Use this URL to cite or link to this record in EThOS: https://ethos.bl.uk/OrderDetails.do?uin=uk.bl.ethos.740534
Title: Quality of distance e-learning at Saudi universities : students' perceptions
Author: Alhathlol, Ali
ISNI:       0000 0004 7227 2822
Awarding Body: Newcastle University
Current Institution: University of Newcastle upon Tyne
Date of Award: 2017
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Abstract:
One key tool for promoting social justice in the Kingdom of Saudi Arabia (SA) is to ensure the growth and improvement of Distance e-Learning (DeL). This research study investigates DeL from the perspective of one key group of stakeholders, the students who are currently enrolled in DeL. Their views are presented on the importance and application of a set of standards regarding quality, while exploration of the study setting and context highlights the specificity of the education system in SA. A conception of quality in DeL is then explicated through a reading of the history of Distance Education (DE), the usage of quality in education today and the most significant current models of pedagogy and culture. This research hence provides the basis for a pragmatic methodology to analyse the perceptions of students regarding selected standards of quality. A total of 591 students were surveyed in a mixed methods approach comprised of a questionnaire and a focus group. The data gathered from surveying perceptions of students is also used to construct a picture of the strengths and weaknesses of DeL in SA, as well as the barriers and enhancements to learning resulting from its introduction. Here, culture is found to be a major influence on the perceptions of the students, while DeL exists within a wider, behaviourist educational tradition. If they are to be effective, the introduction of Western DeL practices should therefore serve to negotiate the gap between the need for globalised skills and the local culture and traditions. This thesis identifies manifold issues arising from the student’s experiences that contribute to the obstruction of their expectations about quality; notably, a lack of staff training, large class sizes and a failure to employ technology (including Web2.0) adequately. Many of the problems raised in this study reflect the rapid pace and unplanned nature of DeL’s introduction in SA. The recommendations subsequently made about strategic and institutional improvement suggest that quality is created through both progressive and planned change.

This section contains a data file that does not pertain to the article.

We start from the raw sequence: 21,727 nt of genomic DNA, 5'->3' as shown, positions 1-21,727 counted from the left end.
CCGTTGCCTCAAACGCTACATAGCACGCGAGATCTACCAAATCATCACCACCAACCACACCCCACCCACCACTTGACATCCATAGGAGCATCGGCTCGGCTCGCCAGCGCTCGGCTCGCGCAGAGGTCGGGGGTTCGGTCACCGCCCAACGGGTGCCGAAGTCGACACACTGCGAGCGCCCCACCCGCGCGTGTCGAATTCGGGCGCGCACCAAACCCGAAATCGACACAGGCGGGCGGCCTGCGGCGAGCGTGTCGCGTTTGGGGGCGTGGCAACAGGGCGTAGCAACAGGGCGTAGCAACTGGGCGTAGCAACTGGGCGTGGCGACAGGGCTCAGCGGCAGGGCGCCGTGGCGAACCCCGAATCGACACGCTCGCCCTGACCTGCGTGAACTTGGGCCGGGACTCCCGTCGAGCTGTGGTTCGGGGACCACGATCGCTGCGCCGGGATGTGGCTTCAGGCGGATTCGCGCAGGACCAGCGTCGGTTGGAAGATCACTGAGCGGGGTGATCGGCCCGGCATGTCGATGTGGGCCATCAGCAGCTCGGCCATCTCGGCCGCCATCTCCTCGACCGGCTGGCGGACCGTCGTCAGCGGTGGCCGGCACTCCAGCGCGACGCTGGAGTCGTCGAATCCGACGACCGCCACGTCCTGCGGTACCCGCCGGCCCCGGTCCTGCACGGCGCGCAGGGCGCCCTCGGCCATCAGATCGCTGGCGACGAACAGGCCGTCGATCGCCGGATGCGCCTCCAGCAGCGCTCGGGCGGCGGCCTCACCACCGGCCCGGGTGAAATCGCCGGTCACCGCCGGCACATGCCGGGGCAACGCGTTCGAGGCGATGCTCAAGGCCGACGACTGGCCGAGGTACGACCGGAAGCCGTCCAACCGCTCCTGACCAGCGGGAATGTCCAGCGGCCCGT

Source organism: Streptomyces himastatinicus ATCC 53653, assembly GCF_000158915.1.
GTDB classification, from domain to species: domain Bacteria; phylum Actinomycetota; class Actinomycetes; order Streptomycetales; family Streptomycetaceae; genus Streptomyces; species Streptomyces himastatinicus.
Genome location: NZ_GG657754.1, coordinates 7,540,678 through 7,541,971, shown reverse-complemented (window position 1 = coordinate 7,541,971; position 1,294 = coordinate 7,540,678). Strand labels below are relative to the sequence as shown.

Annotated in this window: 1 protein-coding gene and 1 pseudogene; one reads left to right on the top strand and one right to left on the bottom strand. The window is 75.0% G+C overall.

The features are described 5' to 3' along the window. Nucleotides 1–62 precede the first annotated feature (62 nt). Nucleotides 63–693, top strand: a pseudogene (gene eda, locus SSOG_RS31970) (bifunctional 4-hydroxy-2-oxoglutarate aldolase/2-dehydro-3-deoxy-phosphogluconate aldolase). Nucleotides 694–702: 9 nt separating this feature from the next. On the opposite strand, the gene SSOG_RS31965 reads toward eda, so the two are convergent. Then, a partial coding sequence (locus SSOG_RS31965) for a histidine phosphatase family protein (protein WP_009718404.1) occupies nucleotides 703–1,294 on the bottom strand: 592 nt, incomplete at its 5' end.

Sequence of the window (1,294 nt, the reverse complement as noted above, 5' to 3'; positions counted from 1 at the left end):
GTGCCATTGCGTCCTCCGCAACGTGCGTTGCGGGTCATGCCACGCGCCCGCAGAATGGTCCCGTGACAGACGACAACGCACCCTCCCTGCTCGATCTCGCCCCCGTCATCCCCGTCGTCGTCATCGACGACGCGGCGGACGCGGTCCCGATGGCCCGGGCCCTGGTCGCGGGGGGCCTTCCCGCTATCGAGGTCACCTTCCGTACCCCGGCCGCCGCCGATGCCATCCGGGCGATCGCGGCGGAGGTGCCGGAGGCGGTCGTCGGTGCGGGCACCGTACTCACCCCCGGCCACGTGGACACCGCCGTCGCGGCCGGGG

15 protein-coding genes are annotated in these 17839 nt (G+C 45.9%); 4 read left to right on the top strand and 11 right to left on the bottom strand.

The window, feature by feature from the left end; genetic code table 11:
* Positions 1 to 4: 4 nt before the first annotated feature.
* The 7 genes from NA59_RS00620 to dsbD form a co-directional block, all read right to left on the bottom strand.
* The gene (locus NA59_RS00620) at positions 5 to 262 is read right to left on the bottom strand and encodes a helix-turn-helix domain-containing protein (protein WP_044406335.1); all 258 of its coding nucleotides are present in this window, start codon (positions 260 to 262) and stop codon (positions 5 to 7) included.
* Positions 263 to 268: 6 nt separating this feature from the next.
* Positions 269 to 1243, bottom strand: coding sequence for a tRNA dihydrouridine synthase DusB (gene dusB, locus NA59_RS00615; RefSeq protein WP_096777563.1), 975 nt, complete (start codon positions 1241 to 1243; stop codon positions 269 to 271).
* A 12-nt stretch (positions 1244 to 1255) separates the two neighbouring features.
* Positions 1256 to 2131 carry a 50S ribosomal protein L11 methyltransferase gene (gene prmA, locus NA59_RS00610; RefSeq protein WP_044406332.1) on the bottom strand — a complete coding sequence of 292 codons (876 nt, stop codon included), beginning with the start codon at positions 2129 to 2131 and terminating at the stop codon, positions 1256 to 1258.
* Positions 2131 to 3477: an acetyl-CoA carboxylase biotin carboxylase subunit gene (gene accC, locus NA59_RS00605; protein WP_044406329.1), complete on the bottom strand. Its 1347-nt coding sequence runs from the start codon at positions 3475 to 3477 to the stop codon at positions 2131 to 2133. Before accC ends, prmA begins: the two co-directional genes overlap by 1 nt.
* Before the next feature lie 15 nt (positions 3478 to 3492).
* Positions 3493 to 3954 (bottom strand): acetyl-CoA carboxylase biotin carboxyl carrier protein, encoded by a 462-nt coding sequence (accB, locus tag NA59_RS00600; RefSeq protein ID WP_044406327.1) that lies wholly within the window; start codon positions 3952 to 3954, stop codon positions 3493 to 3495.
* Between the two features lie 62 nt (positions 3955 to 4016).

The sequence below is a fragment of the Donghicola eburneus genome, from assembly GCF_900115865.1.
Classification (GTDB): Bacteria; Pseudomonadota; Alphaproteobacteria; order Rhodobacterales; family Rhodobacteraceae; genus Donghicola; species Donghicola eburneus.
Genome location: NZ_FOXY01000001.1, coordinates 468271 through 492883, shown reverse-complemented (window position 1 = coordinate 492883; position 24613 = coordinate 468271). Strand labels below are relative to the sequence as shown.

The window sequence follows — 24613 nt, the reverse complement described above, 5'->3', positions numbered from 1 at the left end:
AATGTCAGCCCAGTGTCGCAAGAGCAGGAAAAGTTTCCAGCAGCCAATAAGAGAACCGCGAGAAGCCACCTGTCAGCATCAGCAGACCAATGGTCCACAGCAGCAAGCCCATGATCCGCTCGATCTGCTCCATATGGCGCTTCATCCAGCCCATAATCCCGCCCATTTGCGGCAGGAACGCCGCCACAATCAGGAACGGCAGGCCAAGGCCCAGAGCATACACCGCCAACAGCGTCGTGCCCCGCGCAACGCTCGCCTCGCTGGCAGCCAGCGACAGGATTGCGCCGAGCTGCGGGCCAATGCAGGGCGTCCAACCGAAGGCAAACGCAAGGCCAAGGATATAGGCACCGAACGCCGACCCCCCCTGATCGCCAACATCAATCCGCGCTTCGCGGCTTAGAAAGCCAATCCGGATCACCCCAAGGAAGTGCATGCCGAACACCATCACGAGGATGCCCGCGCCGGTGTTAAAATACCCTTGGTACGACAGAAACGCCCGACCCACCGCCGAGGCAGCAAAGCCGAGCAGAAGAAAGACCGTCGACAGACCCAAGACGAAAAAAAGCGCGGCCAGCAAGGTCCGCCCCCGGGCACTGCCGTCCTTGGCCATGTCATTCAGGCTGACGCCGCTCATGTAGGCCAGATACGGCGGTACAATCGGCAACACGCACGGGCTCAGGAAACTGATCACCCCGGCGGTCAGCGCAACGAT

Supervisor: Not available Sponsor: Not available
Qualification Name: Thesis (Ph.D.) Qualification Level: Doctoral
EThOS ID: uk.bl.ethos.740534  DOI: Not available
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